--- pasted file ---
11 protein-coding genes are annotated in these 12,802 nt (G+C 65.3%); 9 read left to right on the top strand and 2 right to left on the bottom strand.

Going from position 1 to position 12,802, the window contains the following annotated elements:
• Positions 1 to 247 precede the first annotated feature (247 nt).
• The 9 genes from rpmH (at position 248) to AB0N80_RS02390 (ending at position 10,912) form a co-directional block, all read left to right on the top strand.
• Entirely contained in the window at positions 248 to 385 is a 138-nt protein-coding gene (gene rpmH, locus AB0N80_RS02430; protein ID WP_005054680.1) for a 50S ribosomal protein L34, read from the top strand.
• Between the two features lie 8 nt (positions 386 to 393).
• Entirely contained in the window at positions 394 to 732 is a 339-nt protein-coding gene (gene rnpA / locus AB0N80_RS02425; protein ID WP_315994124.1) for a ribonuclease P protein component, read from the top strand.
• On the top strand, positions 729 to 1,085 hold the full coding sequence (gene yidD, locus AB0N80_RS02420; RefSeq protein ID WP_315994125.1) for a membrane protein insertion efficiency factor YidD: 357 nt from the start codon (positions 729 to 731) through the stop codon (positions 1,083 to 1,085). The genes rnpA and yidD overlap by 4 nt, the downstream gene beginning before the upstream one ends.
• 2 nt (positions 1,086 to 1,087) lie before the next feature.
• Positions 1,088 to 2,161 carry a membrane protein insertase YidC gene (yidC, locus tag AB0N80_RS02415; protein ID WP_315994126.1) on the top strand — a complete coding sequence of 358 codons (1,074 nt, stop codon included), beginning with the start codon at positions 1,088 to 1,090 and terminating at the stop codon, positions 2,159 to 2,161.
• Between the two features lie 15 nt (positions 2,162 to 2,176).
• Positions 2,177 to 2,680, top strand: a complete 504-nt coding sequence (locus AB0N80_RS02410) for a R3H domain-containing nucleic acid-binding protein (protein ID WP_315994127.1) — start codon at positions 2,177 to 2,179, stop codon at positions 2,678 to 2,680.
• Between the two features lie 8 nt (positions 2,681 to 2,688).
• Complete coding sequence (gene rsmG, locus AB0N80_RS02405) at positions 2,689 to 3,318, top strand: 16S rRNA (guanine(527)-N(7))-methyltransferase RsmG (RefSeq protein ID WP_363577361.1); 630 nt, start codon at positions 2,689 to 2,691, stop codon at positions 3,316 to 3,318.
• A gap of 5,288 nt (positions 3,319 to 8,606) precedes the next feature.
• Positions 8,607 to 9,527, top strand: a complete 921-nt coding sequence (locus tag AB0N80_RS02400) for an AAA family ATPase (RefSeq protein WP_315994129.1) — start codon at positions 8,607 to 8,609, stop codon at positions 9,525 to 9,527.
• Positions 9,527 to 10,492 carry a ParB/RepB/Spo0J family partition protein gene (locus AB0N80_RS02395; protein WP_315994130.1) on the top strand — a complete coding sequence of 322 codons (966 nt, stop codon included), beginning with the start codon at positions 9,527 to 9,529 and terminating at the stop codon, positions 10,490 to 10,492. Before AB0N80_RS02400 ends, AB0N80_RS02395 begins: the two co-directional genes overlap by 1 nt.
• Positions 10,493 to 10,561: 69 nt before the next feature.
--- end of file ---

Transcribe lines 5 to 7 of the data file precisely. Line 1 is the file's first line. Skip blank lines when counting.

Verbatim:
• Entirely contained in the window at positions 248 to 385 is a 138-nt protein-coding gene (gene rpmH, locus AB0N80_RS02430; protein ID WP_005054680.1) for a 50S ribosomal protein L34, read from the top strand.
• Between the two features lie 8 nt (positions 386 to 393).
• Entirely contained in the window at positions 394 to 732 is a 339-nt protein-coding gene (gene rnpA / locus AB0N80_RS02425; protein ID WP_315994124.1) for a ribonuclease P protein component, read from the top strand.